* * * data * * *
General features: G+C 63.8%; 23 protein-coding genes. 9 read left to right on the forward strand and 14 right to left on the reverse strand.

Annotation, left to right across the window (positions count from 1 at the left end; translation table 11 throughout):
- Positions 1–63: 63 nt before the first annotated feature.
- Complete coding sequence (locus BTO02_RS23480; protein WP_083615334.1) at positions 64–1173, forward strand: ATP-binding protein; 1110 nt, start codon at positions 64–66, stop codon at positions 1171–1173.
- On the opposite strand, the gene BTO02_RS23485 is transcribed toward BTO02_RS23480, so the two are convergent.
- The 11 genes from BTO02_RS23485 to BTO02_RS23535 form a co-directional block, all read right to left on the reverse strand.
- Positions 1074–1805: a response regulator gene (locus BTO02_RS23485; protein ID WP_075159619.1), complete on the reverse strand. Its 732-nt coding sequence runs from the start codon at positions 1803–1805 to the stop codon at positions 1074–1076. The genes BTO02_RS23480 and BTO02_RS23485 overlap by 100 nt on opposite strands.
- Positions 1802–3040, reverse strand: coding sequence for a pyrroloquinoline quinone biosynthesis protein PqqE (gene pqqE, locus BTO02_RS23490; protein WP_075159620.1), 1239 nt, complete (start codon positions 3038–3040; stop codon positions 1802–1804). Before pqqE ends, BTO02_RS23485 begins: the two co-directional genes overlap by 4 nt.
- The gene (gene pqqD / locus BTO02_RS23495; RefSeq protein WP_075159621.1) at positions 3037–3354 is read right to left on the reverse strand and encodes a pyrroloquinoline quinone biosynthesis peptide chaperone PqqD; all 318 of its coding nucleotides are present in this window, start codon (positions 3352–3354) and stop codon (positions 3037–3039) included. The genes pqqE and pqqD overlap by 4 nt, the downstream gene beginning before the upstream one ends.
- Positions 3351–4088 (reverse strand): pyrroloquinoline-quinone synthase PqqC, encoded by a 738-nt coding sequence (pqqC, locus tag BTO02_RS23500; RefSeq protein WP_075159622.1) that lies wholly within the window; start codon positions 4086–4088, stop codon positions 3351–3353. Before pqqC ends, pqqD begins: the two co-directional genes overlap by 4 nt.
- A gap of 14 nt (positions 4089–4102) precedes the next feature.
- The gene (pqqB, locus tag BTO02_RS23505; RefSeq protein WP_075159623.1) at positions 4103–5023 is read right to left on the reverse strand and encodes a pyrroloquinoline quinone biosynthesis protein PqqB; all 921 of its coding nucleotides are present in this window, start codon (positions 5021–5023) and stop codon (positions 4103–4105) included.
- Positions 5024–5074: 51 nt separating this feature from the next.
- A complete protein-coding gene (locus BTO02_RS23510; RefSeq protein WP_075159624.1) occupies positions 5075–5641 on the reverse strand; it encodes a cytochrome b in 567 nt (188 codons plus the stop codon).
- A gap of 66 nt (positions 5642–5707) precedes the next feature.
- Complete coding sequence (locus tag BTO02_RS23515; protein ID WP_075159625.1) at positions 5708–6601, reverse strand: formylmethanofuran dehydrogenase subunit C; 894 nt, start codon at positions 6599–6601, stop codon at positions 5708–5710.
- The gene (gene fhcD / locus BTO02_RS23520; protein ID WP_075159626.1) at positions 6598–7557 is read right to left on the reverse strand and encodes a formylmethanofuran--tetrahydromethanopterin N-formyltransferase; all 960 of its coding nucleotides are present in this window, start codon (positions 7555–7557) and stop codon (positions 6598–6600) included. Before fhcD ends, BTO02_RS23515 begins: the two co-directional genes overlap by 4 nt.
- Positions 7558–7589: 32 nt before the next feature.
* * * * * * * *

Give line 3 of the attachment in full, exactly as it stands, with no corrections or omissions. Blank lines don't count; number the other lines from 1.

- Positions 1–63: 63 nt before the first annotated feature.